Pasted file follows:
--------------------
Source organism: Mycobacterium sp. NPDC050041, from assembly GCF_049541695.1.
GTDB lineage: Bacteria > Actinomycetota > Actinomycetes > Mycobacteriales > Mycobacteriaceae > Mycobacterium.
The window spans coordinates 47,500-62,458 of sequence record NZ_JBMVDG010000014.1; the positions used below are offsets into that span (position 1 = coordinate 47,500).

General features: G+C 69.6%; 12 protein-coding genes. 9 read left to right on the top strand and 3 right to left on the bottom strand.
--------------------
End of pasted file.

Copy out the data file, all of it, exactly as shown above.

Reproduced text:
Source organism: Mycobacterium sp. NPDC050041, from assembly GCF_049541695.1.
GTDB lineage: Bacteria > Actinomycetota > Actinomycetes > Mycobacteriales > Mycobacteriaceae > Mycobacterium.
The window spans coordinates 47,500-62,458 of sequence record NZ_JBMVDG010000014.1; the positions used below are offsets into that span (position 1 = coordinate 47,500).

General features: G+C 69.6%; 12 protein-coding genes. 9 read left to right on the top strand and 3 right to left on the bottom strand.